Book Review: Reminiscences of a Stock Operator

by: Patient Capital

Reminiscences of a Stock Operator is the fictionalized version of Jesse Livermore's life. Livemore is a very well known trader who traded with extreme leverage, went bankrupt, and later committed suicide after making $100 million in the crash of 1929.

Very few pieces of art, music, books, plays, etc. stand the test of time, and this is one of those. Today's great music composers have all listened to Mozart, and in the investment world, great investors have all learned the lessons of Jesse Livermore.

This book was originally published in 1923 and should be read by all investors. Here are a few lessons, with my commentary:

Book: I know from experience that nobody can give me a tip or a series of tips that will make more money for me than my own judgment. It took my five years to learn to play the game intelligently enough to make big money when I was right.

Gupta: If you haven't already encountered it, your research in stocks will inevitably lead you to people who want to give you tips. I've been given tips from many people - board members, CFOs/CEOs, major holders, etc. Often times, these come from the most genuine of people, but you have to continually question it at all costs. When tech stocks rose 1000% in a matter of months around 1999/2000, did you hear any Directors state that their stock was overpriced?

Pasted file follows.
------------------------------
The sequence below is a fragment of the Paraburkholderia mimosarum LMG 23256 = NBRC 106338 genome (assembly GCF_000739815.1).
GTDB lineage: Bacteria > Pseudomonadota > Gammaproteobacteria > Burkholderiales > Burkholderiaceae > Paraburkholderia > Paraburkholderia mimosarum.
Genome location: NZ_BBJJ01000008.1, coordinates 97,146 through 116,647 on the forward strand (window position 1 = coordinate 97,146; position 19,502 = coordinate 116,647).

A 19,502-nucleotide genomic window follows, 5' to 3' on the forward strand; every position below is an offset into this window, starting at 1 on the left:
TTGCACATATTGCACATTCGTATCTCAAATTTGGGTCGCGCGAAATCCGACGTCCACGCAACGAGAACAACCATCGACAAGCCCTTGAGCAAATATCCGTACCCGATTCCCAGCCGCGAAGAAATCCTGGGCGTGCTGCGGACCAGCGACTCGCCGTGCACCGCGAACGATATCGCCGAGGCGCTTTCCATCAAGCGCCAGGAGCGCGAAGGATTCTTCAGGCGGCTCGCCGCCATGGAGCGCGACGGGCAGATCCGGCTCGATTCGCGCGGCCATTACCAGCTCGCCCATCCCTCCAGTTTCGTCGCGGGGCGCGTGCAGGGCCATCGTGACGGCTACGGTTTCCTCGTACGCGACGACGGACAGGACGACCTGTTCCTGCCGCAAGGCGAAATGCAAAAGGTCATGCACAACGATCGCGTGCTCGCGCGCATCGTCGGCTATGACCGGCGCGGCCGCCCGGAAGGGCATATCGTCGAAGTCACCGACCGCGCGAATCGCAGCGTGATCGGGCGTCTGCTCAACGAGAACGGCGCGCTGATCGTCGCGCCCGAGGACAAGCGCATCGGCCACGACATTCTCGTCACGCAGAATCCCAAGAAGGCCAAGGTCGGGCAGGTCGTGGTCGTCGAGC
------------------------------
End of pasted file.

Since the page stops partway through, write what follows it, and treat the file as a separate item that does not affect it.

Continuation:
Book: It was never my thinking that made the big money for me. It was always my sitting. Got that? My sitting tight! It is no trick at all to be right on the market.

Gupta: AAPL shares hit a low around $80 a year ago. I was buying when it fell to $100 originally, had an investment thesis that still stood, and bought more when it fell to $80, and once again around $90. I was able to exit my position around $130 when my investment thesis had been completed. If I had not been able to sit tight, I might have been tempted to do something detrimental, like sell my position as it moved down. Sitting tight was what helped me once I made my decision.

This is a book that I strongly recommend. Just as Mozart is still listened to by musicians, the lessons from Jesse Livermore's life teach investors today more in a few hours of reading than we can learn from months of investing.

Disclosure: As a Seeking Alpha contributor, I received this book for free. The Amazon link to this book includes a referral code that sends me a kickback if you decide to buy the book - you do not pay anything extra for this.

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